Celebrating Black History Month

Visit these historical destinations in the Delaware Valley this February
Octavius V. Catto Memorial

In a city of more than 1,500 public statues, the Octavius V. Catto Memorial to a 19th-century civil rights crusader is Center City’s first statue of a specific African-American. Catto led efforts to desegregate the city’s streetcars, fought for equal voting rights and worked as an intellectual and teacher. On October 10, 1872, the first Election Day African-Americans could vote in Pennsylvania, he was shot and killed on South Street. Sculptor Branly Cadet created the 12-foot-tall bronze memorial, which features Catto in a powerful stance, walking toward a granite representation of a mid-19th-century ballot box.

Every February for nearly 50 years — since 1976 — Black History Month celebrates and recognizes African Americans’ achievements and talents, and acknowledges hurts and wrongs, throughout the past and present.

There’s perhaps no better place to explore and celebrate Black History Month than Philadelphia and its surroundings — a region rich in history with the founding of our nation. Discover five places — many of them iconic, others relatively unknown — where families can visit and expand their understanding.

Liberty Throughout the Land

The Liberty Bell is one of the most recognizable symbols of American freedom. At Liberty Bell Center, visitors can learn about the bell’s direct connection to African American history — along with fun facts about its size (it weighs 2,080 pounds), its famous crack and its original use atop the State House (now known as Independence Hall).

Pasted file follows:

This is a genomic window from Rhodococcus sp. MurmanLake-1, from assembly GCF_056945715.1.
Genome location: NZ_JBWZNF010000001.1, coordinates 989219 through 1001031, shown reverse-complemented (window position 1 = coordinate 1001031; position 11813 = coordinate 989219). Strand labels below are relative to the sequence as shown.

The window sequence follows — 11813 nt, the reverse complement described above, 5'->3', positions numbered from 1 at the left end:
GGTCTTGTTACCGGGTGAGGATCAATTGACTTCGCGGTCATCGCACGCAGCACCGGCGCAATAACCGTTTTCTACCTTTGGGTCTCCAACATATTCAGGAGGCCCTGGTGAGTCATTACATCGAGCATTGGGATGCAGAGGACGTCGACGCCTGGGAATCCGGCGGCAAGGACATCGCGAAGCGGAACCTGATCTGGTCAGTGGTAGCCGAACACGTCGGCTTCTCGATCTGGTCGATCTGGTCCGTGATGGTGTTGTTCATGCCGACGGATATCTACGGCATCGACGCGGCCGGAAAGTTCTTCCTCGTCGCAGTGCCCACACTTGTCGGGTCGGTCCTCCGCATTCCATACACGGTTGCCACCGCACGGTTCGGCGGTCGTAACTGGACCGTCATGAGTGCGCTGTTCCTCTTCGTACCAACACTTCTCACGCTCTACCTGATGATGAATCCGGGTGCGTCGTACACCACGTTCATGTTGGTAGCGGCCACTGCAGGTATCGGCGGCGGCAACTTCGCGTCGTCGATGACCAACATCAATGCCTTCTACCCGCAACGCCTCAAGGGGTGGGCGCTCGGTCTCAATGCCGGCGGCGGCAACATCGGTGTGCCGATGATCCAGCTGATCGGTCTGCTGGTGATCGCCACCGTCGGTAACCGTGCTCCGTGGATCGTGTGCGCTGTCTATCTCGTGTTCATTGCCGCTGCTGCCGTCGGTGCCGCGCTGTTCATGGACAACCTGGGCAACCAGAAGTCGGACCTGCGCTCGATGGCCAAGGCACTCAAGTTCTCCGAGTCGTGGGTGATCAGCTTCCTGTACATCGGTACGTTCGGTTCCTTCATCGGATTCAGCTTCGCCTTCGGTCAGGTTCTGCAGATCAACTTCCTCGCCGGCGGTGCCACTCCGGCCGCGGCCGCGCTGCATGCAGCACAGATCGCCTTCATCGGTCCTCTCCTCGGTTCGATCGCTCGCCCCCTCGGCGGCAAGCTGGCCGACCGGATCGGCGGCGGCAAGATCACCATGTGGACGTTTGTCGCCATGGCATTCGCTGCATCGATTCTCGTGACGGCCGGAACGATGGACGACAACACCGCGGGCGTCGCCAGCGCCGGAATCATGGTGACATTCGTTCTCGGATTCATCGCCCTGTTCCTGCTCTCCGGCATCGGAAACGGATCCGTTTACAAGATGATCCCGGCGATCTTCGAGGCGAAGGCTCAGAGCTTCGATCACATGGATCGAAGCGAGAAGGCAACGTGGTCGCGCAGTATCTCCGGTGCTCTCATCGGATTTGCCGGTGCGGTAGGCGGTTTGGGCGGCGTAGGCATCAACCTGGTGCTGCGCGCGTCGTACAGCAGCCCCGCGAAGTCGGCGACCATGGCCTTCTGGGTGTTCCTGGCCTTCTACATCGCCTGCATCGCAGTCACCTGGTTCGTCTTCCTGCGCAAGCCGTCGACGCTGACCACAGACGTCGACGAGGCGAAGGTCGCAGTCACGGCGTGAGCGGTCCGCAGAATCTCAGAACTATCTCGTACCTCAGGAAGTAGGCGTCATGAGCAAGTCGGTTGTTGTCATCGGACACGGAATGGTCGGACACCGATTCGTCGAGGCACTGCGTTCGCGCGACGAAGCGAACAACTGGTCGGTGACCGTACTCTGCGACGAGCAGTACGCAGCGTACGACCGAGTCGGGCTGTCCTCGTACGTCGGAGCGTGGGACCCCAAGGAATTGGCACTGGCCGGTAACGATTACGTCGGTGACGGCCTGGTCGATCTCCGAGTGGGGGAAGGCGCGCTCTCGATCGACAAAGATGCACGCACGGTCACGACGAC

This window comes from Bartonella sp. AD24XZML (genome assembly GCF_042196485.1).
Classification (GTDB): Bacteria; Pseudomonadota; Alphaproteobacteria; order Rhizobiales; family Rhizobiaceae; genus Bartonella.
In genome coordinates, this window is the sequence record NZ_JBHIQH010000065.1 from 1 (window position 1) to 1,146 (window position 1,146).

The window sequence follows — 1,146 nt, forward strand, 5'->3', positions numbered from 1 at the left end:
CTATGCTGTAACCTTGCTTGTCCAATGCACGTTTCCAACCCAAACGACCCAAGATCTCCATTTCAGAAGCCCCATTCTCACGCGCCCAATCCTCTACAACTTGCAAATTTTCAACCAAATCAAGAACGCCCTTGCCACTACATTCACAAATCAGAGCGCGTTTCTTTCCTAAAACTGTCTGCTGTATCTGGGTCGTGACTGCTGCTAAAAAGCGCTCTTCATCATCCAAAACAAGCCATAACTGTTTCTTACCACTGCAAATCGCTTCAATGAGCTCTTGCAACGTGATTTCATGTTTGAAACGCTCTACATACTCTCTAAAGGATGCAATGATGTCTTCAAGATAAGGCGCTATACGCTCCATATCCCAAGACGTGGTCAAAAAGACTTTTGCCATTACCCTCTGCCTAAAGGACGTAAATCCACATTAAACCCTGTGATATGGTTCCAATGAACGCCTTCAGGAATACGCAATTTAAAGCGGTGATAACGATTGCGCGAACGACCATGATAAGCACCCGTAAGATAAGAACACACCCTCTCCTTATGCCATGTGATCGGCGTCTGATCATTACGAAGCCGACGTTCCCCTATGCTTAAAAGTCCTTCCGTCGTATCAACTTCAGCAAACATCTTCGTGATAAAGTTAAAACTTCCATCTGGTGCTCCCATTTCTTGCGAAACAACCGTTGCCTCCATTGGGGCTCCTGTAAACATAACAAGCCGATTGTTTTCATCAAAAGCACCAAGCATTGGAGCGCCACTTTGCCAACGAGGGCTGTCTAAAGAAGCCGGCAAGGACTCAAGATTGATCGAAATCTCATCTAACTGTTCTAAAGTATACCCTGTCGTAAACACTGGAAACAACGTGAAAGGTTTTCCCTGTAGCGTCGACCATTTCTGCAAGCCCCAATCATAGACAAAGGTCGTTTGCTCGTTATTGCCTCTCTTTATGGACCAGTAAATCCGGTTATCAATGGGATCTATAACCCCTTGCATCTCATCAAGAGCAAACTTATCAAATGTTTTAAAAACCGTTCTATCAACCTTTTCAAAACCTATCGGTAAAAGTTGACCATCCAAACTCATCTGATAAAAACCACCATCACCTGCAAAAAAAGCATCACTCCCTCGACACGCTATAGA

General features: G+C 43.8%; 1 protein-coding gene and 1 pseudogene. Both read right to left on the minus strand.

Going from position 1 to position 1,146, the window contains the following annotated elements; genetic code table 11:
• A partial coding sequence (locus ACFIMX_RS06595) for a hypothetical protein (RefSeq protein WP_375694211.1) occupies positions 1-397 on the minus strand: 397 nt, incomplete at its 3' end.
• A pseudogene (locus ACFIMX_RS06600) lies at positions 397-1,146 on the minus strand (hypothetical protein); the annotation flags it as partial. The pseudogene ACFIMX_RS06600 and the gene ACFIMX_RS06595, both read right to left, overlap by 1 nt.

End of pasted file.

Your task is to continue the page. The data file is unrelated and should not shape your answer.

The bronze bell’s inscription reads “Proclaim Liberty Throughout All the Land Unto All the Inhabitants Thereof,” a phrase taken from the Bible’s book of Leviticus. This verse became a rallying cry for abolitionists striving to end slavery — just as the bell became a symbol of their movement.

Beginning in the late 1800s, mayors and city officials across America requested the Liberty Bell travel by rail for display in their cities as a way to help heal the divisions among people following the Civil War.

The beloved bell, and its message, continued to inspire the women’s suffrage and Civil Rights movements, and it continues to be a source of inspiration for visitors of all ages and backgrounds today.

The Liberty Bell Center Independence National Historical Park
526 Market St.
Philadelphia, PA 19106

The President’s House — and Its Paradox

The open-air “President’s House” exhibit includes the layout and structural remains of President George Washington’s residence. Although the house was demolished in 1832, the foundation is still embedded in the ground. Panels and videos bring a contradictory story to life: As our nation’s first president guided a young, experimental country, his household included Black slaves.

The house is part of the National Park Service (NPS) complex including Independence Hall — where visitors can consider that the phrases “All Men Are Created Equal” and “We the People” were adopted.

As the NPS website explains, “The President’s house in the 1790s was a mirror of the young republic, reflecting both the ideals and contradictions of the new nation.” This exhibit, “The President’s House: Freedom and Slavery in the Making of a New Nation,” is sure to prompt discussions.

The President’s House
530 Market St.
Philadelphia, PA 19106

Casting His Vote